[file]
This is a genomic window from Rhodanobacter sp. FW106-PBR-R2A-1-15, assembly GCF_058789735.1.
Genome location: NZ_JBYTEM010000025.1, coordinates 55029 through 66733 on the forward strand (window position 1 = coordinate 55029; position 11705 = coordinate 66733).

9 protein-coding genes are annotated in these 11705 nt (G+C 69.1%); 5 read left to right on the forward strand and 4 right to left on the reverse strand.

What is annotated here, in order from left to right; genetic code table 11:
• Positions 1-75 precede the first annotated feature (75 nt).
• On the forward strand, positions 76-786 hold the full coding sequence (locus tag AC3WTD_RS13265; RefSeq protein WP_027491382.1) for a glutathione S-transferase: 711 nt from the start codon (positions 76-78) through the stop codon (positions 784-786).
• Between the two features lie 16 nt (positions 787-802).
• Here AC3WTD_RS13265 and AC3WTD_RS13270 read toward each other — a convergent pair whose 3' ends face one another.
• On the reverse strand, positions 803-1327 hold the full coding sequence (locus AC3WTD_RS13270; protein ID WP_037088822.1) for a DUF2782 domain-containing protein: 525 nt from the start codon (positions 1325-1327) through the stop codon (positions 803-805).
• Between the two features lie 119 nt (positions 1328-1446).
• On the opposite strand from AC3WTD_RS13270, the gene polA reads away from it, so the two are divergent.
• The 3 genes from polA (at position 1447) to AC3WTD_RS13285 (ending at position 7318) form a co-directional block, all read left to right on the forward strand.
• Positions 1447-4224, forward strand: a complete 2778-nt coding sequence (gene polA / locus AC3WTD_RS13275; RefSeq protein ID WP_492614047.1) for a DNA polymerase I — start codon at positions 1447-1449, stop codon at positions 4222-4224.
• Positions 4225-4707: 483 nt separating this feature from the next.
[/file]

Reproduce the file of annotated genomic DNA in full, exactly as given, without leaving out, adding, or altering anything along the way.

This is a genomic window from Rhodanobacter sp. FW106-PBR-R2A-1-15, assembly GCF_058789735.1.
Genome location: NZ_JBYTEM010000025.1, coordinates 55029 through 66733 on the forward strand (window position 1 = coordinate 55029; position 11705 = coordinate 66733).

9 protein-coding genes are annotated in these 11705 nt (G+C 69.1%); 5 read left to right on the forward strand and 4 right to left on the reverse strand.

What is annotated here, in order from left to right; genetic code table 11:
• Positions 1-75 precede the first annotated feature (75 nt).
• On the forward strand, positions 76-786 hold the full coding sequence (locus tag AC3WTD_RS13265; RefSeq protein WP_027491382.1) for a glutathione S-transferase: 711 nt from the start codon (positions 76-78) through the stop codon (positions 784-786).
• Between the two features lie 16 nt (positions 787-802).
• Here AC3WTD_RS13265 and AC3WTD_RS13270 read toward each other — a convergent pair whose 3' ends face one another.
• On the reverse strand, positions 803-1327 hold the full coding sequence (locus AC3WTD_RS13270; protein ID WP_037088822.1) for a DUF2782 domain-containing protein: 525 nt from the start codon (positions 1325-1327) through the stop codon (positions 803-805).
• Between the two features lie 119 nt (positions 1328-1446).
• On the opposite strand from AC3WTD_RS13270, the gene polA reads away from it, so the two are divergent.
• The 3 genes from polA (at position 1447) to AC3WTD_RS13285 (ending at position 7318) form a co-directional block, all read left to right on the forward strand.
• Positions 1447-4224, forward strand: a complete 2778-nt coding sequence (gene polA / locus AC3WTD_RS13275; RefSeq protein ID WP_492614047.1) for a DNA polymerase I — start codon at positions 1447-1449, stop codon at positions 4222-4224.
• Positions 4225-4707: 483 nt separating this feature from the next.